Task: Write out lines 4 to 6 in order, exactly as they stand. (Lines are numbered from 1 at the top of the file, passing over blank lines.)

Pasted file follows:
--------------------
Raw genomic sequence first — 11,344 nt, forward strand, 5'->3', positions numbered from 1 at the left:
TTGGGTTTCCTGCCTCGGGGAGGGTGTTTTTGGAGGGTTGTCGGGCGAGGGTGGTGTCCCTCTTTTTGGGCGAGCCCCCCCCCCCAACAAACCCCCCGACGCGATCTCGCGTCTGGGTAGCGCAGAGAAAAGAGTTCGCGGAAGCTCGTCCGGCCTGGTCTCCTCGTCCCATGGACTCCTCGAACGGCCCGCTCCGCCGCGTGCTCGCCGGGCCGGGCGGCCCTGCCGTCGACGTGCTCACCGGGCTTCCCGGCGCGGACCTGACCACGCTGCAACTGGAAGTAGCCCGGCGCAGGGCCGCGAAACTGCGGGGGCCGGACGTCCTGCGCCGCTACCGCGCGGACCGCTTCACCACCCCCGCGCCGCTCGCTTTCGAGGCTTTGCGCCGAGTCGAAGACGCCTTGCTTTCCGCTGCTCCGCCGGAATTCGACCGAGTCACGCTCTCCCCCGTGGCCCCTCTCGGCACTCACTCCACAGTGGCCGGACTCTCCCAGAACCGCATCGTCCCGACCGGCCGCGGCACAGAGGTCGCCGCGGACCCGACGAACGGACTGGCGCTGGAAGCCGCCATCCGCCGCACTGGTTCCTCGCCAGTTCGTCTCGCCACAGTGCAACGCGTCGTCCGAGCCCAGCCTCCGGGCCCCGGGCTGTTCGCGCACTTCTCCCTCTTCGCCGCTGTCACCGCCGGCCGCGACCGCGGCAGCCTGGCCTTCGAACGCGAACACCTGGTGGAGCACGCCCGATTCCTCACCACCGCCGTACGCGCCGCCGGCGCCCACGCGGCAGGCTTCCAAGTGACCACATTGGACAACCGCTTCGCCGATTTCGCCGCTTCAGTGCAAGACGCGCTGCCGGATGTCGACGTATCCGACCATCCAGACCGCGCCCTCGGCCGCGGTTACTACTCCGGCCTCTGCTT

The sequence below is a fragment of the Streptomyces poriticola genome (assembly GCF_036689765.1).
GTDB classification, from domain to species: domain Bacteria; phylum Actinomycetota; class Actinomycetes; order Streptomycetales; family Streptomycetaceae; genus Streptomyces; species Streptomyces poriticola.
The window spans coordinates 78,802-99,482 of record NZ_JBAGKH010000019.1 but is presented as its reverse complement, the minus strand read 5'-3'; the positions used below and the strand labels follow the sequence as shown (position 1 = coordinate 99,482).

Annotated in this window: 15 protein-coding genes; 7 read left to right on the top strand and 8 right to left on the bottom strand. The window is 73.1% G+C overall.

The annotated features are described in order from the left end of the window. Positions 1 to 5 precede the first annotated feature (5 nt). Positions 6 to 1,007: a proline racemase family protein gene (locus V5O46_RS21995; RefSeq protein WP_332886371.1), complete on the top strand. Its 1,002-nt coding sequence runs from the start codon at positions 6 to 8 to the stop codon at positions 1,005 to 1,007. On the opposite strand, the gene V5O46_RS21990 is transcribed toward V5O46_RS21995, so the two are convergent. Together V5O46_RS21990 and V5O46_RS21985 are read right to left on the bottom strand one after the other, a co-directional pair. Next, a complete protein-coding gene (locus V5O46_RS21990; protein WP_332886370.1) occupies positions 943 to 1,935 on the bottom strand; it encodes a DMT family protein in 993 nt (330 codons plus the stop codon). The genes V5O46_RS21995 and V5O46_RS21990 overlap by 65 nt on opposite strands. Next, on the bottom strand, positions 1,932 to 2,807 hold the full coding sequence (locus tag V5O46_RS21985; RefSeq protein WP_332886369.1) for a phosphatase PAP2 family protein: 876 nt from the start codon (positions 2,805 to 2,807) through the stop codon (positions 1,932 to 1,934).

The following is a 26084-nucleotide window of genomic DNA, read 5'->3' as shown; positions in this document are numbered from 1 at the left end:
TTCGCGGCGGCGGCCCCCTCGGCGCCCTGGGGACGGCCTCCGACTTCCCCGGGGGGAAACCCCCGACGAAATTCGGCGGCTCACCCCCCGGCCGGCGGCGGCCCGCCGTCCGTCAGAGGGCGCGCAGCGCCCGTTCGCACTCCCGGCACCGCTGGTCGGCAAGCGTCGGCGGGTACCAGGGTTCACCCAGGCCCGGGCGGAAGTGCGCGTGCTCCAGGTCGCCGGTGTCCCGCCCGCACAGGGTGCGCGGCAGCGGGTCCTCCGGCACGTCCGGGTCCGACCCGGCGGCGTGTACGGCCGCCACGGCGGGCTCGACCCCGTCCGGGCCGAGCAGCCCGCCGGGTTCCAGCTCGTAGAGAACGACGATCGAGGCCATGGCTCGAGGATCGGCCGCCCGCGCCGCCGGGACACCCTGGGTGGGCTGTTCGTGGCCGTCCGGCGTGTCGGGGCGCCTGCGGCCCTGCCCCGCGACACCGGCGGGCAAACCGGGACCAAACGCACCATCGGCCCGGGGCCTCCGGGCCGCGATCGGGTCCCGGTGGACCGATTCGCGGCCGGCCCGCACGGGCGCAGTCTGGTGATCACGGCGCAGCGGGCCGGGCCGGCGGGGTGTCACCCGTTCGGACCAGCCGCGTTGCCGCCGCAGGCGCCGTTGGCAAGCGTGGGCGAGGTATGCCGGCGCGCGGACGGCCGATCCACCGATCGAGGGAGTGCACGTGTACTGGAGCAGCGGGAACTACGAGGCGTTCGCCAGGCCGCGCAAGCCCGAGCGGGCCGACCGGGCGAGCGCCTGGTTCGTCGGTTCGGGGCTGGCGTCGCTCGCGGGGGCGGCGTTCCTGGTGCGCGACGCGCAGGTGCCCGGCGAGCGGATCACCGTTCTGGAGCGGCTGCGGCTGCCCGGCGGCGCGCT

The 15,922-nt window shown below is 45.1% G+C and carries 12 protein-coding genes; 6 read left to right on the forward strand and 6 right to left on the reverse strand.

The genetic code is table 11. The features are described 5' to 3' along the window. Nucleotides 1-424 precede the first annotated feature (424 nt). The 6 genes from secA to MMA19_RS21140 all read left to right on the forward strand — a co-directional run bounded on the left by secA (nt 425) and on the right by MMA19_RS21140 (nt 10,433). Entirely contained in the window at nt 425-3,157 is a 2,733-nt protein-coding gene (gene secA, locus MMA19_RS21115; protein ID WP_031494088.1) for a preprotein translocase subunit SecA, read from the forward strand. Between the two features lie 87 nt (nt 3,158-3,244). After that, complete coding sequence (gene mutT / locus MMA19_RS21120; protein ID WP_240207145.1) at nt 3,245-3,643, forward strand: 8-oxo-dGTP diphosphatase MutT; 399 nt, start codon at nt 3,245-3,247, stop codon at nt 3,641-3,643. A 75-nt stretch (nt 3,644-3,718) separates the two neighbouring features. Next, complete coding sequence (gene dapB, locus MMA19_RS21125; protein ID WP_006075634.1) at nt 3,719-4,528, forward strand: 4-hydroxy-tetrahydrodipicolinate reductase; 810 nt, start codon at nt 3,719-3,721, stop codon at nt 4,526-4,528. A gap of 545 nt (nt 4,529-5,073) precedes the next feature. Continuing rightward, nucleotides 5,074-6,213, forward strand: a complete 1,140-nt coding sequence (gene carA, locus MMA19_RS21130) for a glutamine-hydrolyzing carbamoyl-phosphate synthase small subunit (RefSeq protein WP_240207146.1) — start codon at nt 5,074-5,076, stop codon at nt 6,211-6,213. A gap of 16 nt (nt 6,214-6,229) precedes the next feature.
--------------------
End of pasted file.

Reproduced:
GTDB classification, from domain to species: domain Bacteria; phylum Actinomycetota; class Actinomycetes; order Streptomycetales; family Streptomycetaceae; genus Streptomyces; species Streptomyces poriticola.
The window spans coordinates 78,802-99,482 of record NZ_JBAGKH010000019.1 but is presented as its reverse complement, the minus strand read 5'-3'; the positions used below and the strand labels follow the sequence as shown (position 1 = coordinate 99,482).

Annotated in this window: 15 protein-coding genes; 7 read left to right on the top strand and 8 right to left on the bottom strand. The window is 73.1% G+C overall.